John and his wife needed their house painted

| March 14, 2016

Question
John and his wife needed their house painted. John wanted to hired Tom to paint the house. Tom estimated it would take 40 hours of labor at $50 per hour and 20 gallons of premium paint at $20 per gallon. John agreed to pay the labor charge but decided he would buy his own paint. John and Tom entered into a valid written contract for the painting of the house: 1 coat, 1 color, in 1 week, for $2000, John would supply all of the paint. John brought cheap paint. Tom immediately realized that the cheap paint was not covering as well as the premium paint and that 20 gallons would not be enough. Tom advised John that he would need more paint after the first day on the job.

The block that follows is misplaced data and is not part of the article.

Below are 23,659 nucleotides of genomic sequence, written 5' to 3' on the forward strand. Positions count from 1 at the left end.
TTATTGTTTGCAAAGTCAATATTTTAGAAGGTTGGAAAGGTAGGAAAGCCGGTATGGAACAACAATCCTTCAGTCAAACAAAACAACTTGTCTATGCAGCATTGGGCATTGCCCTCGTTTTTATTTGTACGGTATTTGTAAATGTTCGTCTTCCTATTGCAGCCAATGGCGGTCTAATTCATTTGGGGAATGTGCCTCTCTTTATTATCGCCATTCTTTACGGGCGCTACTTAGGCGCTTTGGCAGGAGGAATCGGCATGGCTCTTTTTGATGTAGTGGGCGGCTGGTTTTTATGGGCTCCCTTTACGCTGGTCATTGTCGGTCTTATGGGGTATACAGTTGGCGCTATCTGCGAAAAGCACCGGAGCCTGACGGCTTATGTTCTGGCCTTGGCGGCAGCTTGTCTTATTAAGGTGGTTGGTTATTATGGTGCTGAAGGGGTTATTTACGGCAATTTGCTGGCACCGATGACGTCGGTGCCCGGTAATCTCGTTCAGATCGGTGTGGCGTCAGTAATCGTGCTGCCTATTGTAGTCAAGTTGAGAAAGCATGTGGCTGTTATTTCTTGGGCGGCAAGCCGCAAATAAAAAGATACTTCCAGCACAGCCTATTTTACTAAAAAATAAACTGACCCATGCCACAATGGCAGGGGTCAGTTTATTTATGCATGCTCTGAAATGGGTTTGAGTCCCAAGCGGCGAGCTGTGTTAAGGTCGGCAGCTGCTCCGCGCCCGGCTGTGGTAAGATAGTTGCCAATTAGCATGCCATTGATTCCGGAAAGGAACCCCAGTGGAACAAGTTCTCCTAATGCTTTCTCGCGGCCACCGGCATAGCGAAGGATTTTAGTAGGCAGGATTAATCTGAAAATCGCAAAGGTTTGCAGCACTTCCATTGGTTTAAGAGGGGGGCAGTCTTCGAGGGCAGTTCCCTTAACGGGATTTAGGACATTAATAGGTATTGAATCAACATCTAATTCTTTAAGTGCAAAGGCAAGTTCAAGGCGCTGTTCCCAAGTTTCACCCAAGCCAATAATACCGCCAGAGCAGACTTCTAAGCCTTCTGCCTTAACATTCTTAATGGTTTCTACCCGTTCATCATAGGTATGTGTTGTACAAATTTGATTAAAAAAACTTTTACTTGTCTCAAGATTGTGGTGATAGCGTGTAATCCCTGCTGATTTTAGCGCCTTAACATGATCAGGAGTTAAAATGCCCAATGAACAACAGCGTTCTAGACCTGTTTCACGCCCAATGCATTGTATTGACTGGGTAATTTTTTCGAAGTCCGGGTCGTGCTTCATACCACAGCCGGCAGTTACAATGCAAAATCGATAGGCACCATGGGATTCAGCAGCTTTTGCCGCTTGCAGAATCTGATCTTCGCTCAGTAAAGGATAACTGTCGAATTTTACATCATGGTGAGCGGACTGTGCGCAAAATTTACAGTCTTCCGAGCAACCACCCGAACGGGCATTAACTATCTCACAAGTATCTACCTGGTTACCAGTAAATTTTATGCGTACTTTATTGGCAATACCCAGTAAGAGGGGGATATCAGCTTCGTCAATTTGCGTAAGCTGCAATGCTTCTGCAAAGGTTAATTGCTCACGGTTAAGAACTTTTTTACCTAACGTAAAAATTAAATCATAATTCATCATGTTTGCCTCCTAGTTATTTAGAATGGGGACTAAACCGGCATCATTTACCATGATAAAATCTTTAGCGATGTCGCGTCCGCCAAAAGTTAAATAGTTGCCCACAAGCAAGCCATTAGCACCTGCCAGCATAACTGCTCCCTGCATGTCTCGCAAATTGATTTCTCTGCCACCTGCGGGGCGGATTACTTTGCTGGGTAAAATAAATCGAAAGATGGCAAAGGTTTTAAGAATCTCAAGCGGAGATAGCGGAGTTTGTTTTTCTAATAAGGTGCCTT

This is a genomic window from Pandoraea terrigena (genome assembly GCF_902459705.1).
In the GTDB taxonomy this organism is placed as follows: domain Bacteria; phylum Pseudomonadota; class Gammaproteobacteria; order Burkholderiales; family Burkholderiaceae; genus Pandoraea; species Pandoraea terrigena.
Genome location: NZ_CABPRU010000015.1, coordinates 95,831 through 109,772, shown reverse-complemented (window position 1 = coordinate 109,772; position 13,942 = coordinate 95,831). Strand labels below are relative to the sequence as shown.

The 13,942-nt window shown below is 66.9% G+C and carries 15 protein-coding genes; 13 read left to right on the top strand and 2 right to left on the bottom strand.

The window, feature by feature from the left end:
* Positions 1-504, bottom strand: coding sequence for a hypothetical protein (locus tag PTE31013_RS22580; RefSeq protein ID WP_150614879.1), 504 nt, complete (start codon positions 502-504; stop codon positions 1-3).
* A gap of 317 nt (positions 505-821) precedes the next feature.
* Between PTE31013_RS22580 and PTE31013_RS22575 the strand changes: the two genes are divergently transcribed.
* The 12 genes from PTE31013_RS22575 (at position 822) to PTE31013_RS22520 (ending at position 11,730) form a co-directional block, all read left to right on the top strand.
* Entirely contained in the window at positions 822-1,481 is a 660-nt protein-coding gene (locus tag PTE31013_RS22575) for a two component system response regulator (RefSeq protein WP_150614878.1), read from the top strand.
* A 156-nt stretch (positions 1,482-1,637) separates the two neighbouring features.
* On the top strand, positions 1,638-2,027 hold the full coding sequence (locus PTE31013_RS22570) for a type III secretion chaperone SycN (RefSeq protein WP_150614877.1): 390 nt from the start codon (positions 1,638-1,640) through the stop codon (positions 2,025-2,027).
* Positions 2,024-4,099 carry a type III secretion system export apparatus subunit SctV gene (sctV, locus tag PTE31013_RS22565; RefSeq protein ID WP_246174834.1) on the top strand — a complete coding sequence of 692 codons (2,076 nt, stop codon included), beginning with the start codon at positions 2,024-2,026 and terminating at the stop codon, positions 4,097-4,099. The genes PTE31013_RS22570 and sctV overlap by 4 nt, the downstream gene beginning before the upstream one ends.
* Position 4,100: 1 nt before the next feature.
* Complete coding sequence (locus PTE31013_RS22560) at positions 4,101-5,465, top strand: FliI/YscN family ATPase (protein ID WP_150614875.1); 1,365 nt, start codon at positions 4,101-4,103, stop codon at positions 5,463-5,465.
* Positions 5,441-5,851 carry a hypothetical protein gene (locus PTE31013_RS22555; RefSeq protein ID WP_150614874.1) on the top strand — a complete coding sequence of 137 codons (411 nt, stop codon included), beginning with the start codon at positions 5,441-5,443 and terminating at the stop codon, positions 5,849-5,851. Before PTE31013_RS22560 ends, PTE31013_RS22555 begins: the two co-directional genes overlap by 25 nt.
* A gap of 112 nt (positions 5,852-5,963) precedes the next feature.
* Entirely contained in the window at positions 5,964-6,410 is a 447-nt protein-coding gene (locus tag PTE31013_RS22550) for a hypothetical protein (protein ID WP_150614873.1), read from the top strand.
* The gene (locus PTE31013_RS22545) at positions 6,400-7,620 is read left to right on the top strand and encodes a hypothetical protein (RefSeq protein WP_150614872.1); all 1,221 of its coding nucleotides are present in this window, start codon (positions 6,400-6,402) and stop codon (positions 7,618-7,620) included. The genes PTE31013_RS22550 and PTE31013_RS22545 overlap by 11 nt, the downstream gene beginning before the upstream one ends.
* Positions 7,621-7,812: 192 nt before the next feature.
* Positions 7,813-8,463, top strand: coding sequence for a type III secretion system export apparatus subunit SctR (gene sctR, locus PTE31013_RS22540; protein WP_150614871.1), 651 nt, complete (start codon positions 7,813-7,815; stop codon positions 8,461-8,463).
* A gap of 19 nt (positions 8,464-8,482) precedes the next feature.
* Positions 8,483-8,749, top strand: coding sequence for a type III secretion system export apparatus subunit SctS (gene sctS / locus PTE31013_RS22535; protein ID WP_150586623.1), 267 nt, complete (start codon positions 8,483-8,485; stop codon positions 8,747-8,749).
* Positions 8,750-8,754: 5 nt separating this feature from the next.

On the second day, John’s wife Marge decided that she wanted the 8 doors to the house painted a different color. Tom told her it would take an extra 2 hours and an extra gallon of paint. Marge agreed verbally. At the end of the fourth day (32 hours), Tom ran out of paint. The house was painted on only three sides. Tom had painted the eight doors in the color requested by Marge.

John refused to buy more paint. Tom did not have paint on the fifth day, so he packed up his equipment and sent John a bill for 42 hours of labor and one gallon of paint.

John believes Tom wasted the paint so that he would not have enough to finish the house. John hates the color Marge chose for the doors and says that was not part of the contract.

John refused to pay the bill.

What causes of action, if any, does Tom have? Can he collect for painting the doors? What defenses does John have?

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